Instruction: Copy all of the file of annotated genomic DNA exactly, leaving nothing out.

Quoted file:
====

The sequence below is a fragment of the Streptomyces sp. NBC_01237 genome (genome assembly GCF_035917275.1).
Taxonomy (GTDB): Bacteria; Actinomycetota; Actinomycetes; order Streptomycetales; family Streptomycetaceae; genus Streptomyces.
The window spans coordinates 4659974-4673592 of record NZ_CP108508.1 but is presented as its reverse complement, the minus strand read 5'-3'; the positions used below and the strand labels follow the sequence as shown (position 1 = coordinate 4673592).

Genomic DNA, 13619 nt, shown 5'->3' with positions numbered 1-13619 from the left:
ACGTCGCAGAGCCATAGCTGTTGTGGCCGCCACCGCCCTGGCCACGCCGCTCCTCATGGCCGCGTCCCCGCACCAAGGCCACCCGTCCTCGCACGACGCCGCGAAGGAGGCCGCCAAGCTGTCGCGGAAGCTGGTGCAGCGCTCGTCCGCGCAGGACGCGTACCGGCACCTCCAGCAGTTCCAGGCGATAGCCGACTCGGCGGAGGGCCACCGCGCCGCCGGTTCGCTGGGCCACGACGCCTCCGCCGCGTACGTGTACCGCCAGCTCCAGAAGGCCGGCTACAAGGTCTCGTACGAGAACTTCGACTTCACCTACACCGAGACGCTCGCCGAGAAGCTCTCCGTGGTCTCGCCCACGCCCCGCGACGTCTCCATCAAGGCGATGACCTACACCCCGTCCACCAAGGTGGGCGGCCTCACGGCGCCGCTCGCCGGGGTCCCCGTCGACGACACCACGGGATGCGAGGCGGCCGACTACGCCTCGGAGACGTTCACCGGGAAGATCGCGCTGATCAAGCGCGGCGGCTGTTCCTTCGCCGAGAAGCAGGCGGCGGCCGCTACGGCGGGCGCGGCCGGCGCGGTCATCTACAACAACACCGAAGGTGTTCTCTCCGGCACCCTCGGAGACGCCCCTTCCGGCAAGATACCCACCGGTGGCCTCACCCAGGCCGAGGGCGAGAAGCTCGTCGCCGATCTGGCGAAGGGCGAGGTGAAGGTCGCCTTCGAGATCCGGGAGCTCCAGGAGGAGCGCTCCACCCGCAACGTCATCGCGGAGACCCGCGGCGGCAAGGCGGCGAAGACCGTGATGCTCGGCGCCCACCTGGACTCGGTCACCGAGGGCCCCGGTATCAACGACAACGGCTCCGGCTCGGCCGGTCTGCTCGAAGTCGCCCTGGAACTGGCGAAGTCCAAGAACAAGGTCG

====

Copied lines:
The sequence below is a fragment of the Streptomyces sp. NBC_01237 genome (genome assembly GCF_035917275.1).
Taxonomy (GTDB): Bacteria; Actinomycetota; Actinomycetes; order Streptomycetales; family Streptomycetaceae; genus Streptomyces.
The window spans coordinates 4659974-4673592 of record NZ_CP108508.1 but is presented as its reverse complement, the minus strand read 5'-3'; the positions used below and the strand labels follow the sequence as shown (position 1 = coordinate 4673592).

Genomic DNA, 13619 nt, shown 5'->3' with positions numbered 1-13619 from the left:
ACGTCGCAGAGCCATAGCTGTTGTGGCCGCCACCGCCCTGGCCACGCCGCTCCTCATGGCCGCGTCCCCGCACCAAGGCCACCCGTCCTCGCACGACGCCGCGAAGGAGGCCGCCAAGCTGTCGCGGAAGCTGGTGCAGCGCTCGTCCGCGCAGGACGCGTACCGGCACCTCCAGCAGTTCCAGGCGATAGCCGACTCGGCGGAGGGCCACCGCGCCGCCGGTTCGCTGGGCCACGACGCCTCCGCCGCGTACGTGTACCGCCAGCTCCAGAAGGCCGGCTACAAGGTCTCGTACGAGAACTTCGACTTCACCTACACCGAGACGCTCGCCGAGAAGCTCTCCGTGGTCTCGCCCACGCCCCGCGACGTCTCCATCAAGGCGATGACCTACACCCCGTCCACCAAGGTGGGCGGCCTCACGGCGCCGCTCGCCGGGGTCCCCGTCGACGACACCACGGGATGCGAGGCGGCCGACTACGCCTCGGAGACGTTCACCGGGAAGATCGCGCTGATCAAGCGCGGCGGCTGTTCCTTCGCCGAGAAGCAGGCGGCGGCCGCTACGGCGGGCGCGGCCGGCGCGGTCATCTACAACAACACCGAAGGTGTTCTCTCCGGCACCCTCGGAGACGCCCCTTCCGGCAAGATACCCACCGGTGGCCTCACCCAGGCCGAGGGCGAGAAGCTCGTCGCCGATCTGGCGAAGGGCGAGGTGAAGGTCGCCTTCGAGATCCGGGAGCTCCAGGAGGAGCGCTCCACCCGCAACGTCATCGCGGAGACCCGCGGCGGCAAGGCGGCGAAGACCGTGATGCTCGGCGCCCACCTGGACTCGGTCACCGAGGGCCCCGGTATCAACGACAACGGCTCCGGCTCGGCCGGTCTGCTCGAAGTCGCCCTGGAACTGGCGAAGTCCAAGAACAAGGTCG